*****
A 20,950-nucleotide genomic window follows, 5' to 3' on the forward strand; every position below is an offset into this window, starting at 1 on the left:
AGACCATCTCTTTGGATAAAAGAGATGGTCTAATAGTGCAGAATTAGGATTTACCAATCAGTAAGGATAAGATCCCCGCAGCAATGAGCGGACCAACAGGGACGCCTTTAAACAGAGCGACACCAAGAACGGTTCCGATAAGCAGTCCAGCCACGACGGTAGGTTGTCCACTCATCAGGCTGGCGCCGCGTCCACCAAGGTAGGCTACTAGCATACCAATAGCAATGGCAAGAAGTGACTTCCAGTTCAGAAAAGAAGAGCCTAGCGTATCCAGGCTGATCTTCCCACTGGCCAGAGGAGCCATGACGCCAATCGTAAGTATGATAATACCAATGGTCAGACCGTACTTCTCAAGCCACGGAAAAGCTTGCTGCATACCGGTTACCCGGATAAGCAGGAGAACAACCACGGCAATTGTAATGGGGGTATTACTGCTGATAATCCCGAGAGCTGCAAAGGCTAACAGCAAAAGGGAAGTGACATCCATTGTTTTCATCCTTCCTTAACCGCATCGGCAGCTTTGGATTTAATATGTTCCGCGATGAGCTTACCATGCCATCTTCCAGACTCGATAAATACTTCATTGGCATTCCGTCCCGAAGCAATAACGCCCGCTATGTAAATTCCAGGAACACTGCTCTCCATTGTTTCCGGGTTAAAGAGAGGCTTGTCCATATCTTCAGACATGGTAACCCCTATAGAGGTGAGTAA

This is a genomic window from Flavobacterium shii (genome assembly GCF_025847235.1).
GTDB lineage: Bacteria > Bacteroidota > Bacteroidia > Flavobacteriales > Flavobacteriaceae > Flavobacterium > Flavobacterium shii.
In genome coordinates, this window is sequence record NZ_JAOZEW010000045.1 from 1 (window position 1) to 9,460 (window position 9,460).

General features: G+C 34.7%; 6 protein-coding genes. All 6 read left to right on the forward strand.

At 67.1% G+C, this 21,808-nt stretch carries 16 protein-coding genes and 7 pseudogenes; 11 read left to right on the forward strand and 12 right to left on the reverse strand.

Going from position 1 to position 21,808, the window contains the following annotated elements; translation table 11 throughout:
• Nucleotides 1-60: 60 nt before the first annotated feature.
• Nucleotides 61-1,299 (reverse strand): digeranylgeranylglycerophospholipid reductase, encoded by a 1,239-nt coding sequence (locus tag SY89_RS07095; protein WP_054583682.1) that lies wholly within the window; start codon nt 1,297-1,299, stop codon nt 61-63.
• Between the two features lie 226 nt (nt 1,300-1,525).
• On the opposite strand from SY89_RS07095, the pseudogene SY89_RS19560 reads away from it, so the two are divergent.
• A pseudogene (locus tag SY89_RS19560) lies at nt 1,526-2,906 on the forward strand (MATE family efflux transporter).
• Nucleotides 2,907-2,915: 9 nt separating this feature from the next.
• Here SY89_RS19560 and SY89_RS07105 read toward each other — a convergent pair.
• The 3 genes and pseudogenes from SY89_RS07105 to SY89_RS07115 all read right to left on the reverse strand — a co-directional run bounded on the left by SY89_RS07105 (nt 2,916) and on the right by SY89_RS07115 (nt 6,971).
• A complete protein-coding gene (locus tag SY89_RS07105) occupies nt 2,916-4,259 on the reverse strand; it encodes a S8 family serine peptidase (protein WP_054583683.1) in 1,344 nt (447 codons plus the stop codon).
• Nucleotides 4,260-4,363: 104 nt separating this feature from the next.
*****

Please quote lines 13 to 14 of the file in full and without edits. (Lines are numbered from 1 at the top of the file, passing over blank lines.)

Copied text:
• A pseudogene (locus tag SY89_RS19560) lies at nt 1,526-2,906 on the forward strand (MATE family efflux transporter).
• Nucleotides 2,907-2,915: 9 nt separating this feature from the next.